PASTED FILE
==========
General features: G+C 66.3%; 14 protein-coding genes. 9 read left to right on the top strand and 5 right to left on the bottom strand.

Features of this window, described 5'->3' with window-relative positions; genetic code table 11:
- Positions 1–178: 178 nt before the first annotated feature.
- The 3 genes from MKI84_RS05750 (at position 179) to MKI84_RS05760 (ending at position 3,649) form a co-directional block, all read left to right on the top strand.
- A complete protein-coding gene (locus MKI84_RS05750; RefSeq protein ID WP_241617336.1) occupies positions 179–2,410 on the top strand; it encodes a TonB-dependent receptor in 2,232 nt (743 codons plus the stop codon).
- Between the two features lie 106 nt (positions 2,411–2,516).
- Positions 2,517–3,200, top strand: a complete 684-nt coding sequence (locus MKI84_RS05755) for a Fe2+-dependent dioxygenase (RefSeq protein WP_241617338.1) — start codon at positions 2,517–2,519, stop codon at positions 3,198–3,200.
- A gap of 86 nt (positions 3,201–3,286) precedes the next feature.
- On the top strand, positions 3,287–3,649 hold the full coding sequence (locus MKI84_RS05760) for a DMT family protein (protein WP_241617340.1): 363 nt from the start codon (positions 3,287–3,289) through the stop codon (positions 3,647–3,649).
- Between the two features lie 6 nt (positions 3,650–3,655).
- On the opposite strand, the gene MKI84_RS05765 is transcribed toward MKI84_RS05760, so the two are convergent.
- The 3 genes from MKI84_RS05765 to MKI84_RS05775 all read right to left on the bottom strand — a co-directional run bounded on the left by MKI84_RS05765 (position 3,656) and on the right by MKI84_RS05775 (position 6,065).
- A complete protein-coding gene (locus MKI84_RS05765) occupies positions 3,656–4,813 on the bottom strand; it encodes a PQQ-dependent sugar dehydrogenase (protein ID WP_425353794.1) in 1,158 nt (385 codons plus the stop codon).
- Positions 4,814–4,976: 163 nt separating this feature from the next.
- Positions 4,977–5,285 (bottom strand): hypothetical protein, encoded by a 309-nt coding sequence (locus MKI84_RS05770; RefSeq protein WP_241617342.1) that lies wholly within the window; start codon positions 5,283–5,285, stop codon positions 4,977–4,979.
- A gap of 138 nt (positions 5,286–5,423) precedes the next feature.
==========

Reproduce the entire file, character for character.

General features: G+C 66.3%; 14 protein-coding genes. 9 read left to right on the top strand and 5 right to left on the bottom strand.

Features of this window, described 5'->3' with window-relative positions; genetic code table 11:
- Positions 1–178: 178 nt before the first annotated feature.
- The 3 genes from MKI84_RS05750 (at position 179) to MKI84_RS05760 (ending at position 3,649) form a co-directional block, all read left to right on the top strand.
- A complete protein-coding gene (locus MKI84_RS05750; RefSeq protein ID WP_241617336.1) occupies positions 179–2,410 on the top strand; it encodes a TonB-dependent receptor in 2,232 nt (743 codons plus the stop codon).
- Between the two features lie 106 nt (positions 2,411–2,516).
- Positions 2,517–3,200, top strand: a complete 684-nt coding sequence (locus MKI84_RS05755) for a Fe2+-dependent dioxygenase (RefSeq protein WP_241617338.1) — start codon at positions 2,517–2,519, stop codon at positions 3,198–3,200.
- A gap of 86 nt (positions 3,201–3,286) precedes the next feature.
- On the top strand, positions 3,287–3,649 hold the full coding sequence (locus MKI84_RS05760) for a DMT family protein (protein WP_241617340.1): 363 nt from the start codon (positions 3,287–3,289) through the stop codon (positions 3,647–3,649).
- Between the two features lie 6 nt (positions 3,650–3,655).
- On the opposite strand, the gene MKI84_RS05765 is transcribed toward MKI84_RS05760, so the two are convergent.
- The 3 genes from MKI84_RS05765 to MKI84_RS05775 all read right to left on the bottom strand — a co-directional run bounded on the left by MKI84_RS05765 (position 3,656) and on the right by MKI84_RS05775 (position 6,065).
- A complete protein-coding gene (locus MKI84_RS05765) occupies positions 3,656–4,813 on the bottom strand; it encodes a PQQ-dependent sugar dehydrogenase (protein ID WP_425353794.1) in 1,158 nt (385 codons plus the stop codon).
- Positions 4,814–4,976: 163 nt separating this feature from the next.
- Positions 4,977–5,285 (bottom strand): hypothetical protein, encoded by a 309-nt coding sequence (locus MKI84_RS05770; RefSeq protein WP_241617342.1) that lies wholly within the window; start codon positions 5,283–5,285, stop codon positions 4,977–4,979.
- A gap of 138 nt (positions 5,286–5,423) precedes the next feature.